Big Wheels: Limit Hand
Finally we have Big Wheels. It’s called Dai-sha-rin in Japanese, and it rounds out today’s frivolity by being so rare as to not even be included in most rules. I write about it because a lot of home games do like to include it though it occurs even less often than the other 2 I talked about today. It’s a pair each of the 2 through 8 of dots and in keeping with the theme of impossibility, it must be concealed. Also in keeping with today’s theme, because it’s all one suit like the others, it shares the same tendency towards Missed Win discontent. It’s almost not necessary to make it a limit hand because as is, it’s probably almost already that many points anyway. Consider that Concealed Full Flush, 2 Double Runs and Simples are guaranteed to be part of the hand with also a possibility of Peace, Reach, Concealed Self Draw and even Lucky Drags. 13 hand points would make it a “Counted Limit Hand” but I’ll leave that as the subject for another frivolous column.

You may notice that all of today’s hands are some variation on the flush theme. I’ve heard that these hands used to be divided along suit lines, i.e., 9 Gates had to be Grands, Big Wheels had to be Dots, and All Green had to be Bamboos. I’m just guessing but given the ludicrous impossibility of Big Wheels, somewhere along the line people may have decided to just go with the only ridiculous impossibility of 9 Treasures and changed it so that it was acceptable in any suit. All Green’s name was just too suit specific to allow it to use other suits however. They’re stilll fairly valuable hands even if one goes for the cheaper options, Full or Half Flushes. In most cases though, I imagine it’ll be fun to try going for the glory for a few draws until it becomes obvious that cheaper is the only option. Just like in Poker, it’s more fun to win with a Straight Flush and it makes a better story, but a simple straight may get the job done just as well. But every thousand hands or so…..let’s look at some examples.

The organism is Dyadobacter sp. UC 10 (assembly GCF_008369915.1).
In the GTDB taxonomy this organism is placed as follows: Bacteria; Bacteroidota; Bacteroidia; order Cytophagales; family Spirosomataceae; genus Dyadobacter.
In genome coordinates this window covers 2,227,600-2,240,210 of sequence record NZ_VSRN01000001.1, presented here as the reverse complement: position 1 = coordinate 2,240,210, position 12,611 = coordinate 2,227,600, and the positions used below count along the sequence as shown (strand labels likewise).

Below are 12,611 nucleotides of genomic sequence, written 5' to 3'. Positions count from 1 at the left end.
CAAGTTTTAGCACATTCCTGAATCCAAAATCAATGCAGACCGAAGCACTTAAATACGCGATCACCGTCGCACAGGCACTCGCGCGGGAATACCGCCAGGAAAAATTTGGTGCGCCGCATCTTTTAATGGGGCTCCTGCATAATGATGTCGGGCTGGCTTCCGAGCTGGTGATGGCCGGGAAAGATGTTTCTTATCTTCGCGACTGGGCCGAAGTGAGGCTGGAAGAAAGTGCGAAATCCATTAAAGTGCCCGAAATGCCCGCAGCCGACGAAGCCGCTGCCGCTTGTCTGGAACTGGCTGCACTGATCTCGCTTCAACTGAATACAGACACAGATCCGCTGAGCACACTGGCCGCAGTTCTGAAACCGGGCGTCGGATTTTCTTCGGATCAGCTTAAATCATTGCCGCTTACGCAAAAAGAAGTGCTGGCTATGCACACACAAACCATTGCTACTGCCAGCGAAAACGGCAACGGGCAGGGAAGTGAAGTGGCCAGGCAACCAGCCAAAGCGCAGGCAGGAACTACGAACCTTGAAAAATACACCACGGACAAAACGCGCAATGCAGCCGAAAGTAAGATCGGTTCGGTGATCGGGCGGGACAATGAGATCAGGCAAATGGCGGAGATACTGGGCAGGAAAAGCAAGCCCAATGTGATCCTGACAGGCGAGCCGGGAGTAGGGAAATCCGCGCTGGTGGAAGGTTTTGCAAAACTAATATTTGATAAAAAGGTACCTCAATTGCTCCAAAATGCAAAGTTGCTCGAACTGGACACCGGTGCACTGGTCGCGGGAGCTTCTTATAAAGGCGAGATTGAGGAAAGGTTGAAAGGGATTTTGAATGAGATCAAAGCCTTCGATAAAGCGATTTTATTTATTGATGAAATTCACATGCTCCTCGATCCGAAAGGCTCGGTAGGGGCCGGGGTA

9 Treasures ex.1

Winning Tile:
It’s a limit hand!! That means 32,000 points or 48,000 for the dealer. Of course, there are other winning tiles here. Can anyone take a shot at guessing the other winners and how much they’d score?

All Green ex.1

Winning Tile:
Once again, a limit hand!! No computation necessary, 32,000 points or 48,000 for the dealer. Here again the wait is tricky. Both the 2 and 8 still qualify as limit hands but winning on the 5 would just make it a Half Flush and Value Tile hand for a total of 3 hand points and 3900 points or 5800 for the dealer.

Big Wheels ex.1

WInning Tile:
A limit hand is a limit hand, 32,000 or 48,000 for the dealer. Even in situations where this is not allowed as a limit hand, it’s still a knee slapper. Anyone want to take a shot at scoring it regularly? Just a little hint: I seperated the tiles that way to confuse you.